Medical students at the University of Gadarif in eastern Sudan joined doctors at a central hospital on Wednesday to demand that President Omar al-Bashir‘s resignation as anti-government protests entered their eighth day.
Sudanese doctors, who launched a strike on Monday to protest the government, called on members of other professions to join the nationwide work stoppage.
The medical students chanted slogans against the government as they left their university campus and entered the nearby hospital, witnesses told Al Jazeera.
Security forces responded by cordoning off the hospital, activists said.
“The protest staged by Gadarif’s medical students and doctors is part of the wave of demonstrations that have continued throughout this week,” Al Jazeera’s Altaher al-Mardi reported from Khartoum.
“The students and the doctors expressed their support for their fellow demonstrators and their condemnation of the government’s use of force against them,” he added.
Meanwhile, the Sudanese Doctors’ Association released a statement saying nine protesters had been injured during demonstrations in the capital city of Khartoum on Tuesday. One of the protesters is in critical condition, according to the statement.
Riot police in Khartoum had used live ammunition and tear gas in an attempt to disperse protesters marching towards the presidential palace on Tuesday. Videos posted online appeared to show crowds of several hundred people heading towards the palace.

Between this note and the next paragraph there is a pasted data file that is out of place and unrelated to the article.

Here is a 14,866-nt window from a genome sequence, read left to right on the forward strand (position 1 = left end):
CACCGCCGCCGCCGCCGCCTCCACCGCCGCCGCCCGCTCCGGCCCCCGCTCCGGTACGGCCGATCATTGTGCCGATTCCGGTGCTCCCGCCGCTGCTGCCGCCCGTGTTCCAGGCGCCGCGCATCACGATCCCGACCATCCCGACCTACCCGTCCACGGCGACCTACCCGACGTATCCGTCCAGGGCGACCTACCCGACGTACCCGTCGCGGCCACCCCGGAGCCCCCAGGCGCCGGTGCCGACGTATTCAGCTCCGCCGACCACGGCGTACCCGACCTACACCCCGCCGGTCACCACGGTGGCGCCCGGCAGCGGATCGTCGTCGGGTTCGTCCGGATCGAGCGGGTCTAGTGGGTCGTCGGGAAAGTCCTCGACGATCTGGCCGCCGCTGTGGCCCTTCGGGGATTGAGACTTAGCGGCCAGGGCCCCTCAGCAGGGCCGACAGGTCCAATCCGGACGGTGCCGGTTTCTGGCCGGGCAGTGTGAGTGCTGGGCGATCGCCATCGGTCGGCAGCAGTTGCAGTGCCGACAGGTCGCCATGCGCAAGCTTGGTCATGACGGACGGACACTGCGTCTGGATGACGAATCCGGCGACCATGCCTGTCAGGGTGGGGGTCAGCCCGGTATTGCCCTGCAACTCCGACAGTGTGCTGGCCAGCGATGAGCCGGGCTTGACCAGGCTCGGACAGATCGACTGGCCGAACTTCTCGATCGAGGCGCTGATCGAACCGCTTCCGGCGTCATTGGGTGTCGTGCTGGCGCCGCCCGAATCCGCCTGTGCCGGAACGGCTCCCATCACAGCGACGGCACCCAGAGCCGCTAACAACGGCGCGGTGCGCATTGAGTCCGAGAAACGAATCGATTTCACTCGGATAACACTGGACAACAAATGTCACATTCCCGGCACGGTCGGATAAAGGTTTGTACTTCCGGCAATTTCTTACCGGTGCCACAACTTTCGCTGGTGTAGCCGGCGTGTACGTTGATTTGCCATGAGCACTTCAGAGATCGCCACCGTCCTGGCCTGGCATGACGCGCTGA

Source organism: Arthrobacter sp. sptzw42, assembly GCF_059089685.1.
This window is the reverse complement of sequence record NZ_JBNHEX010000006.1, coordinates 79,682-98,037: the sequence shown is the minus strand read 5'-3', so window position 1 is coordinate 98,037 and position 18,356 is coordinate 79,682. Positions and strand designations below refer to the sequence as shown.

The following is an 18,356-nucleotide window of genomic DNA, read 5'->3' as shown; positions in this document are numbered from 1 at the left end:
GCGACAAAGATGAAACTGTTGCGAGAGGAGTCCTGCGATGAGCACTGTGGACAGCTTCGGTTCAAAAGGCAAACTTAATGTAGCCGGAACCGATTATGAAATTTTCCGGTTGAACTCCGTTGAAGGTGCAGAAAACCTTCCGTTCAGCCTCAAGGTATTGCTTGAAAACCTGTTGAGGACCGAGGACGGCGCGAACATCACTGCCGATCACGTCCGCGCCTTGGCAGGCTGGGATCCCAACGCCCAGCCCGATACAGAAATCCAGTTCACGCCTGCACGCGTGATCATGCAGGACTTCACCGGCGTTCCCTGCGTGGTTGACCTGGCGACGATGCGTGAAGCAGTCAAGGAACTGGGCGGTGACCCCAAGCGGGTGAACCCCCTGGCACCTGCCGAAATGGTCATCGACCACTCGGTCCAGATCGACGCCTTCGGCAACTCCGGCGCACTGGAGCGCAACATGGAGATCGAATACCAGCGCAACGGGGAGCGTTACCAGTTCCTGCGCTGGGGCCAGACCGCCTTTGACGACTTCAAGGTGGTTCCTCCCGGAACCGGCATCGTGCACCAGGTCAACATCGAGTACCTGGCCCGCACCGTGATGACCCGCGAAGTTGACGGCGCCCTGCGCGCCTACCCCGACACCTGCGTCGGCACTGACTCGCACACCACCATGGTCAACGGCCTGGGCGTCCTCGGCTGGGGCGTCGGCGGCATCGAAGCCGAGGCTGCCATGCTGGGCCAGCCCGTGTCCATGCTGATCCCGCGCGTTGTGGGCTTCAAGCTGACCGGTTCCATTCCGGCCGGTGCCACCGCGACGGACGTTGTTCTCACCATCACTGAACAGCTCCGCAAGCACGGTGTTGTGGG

Also on Wednesday, an umbrella coalition of independent professional unions said a protester injured in anti-government demonstrations had died of his wounds, reported the Associated Press news agency. The victim, identified as Abuzar Ahmed, was reportedly shot in the head last week in Gadarif.
The coalition had called for a nationwide work stoppage on Monday after doctors began an indefinite strike. Striking doctors have refused to work – except to treat emergency cases – in a bid to bring the government to a standstill.
At least 12 protesters have been killed since demonstrations decrying price hikes and wider economic woes gripped the country since December 19. The protests have since escalated into calls for Bashir to step down.
Amnesty International said it had “credible reports” that Sudanese police have killed 37 protesters since the protests began.
Meanwhile, Sudan’s top Islamist party, a member of Bashir’s government, called for a probe into the killings of protesters in demonstrations.
At a press conference in Khartoum, Popular Congress Party senior official Idris Suleman said his party’s own reports indicated that 17 people “were martyred” and 88 wounded in the demonstrations.
Condemning the killings, the party urged the authorities to find those responsible.
“We call on the government to launch an investigation into the killings,” Suleman said.
“Those who committed these killings must be held accountable.”
Police and security officers remained deployed in several parts of the Sudanese capital on Wednesday.
Bashir has sought to clamp down on the protests by vowing to “take real reforms” to address Sudan’s economic woes.
But his statements appear to have done little to appease protesters angered by financial hardships.
Sudan is mired in economic difficulties, including an acute foreign currency shortage and soaring inflation.
The crisis has worsened despite the lifting of an economic embargo by the United States in October 2017.
Inflation is running at close to 70 percent and the Sudanese pound has plunged in value, while shortages in bread and fuel have been reported across several cities, including Khartoum.
Since the start of the protests, Sudanese authorities have arrested several anti-government figures with liberal and communist backgrounds.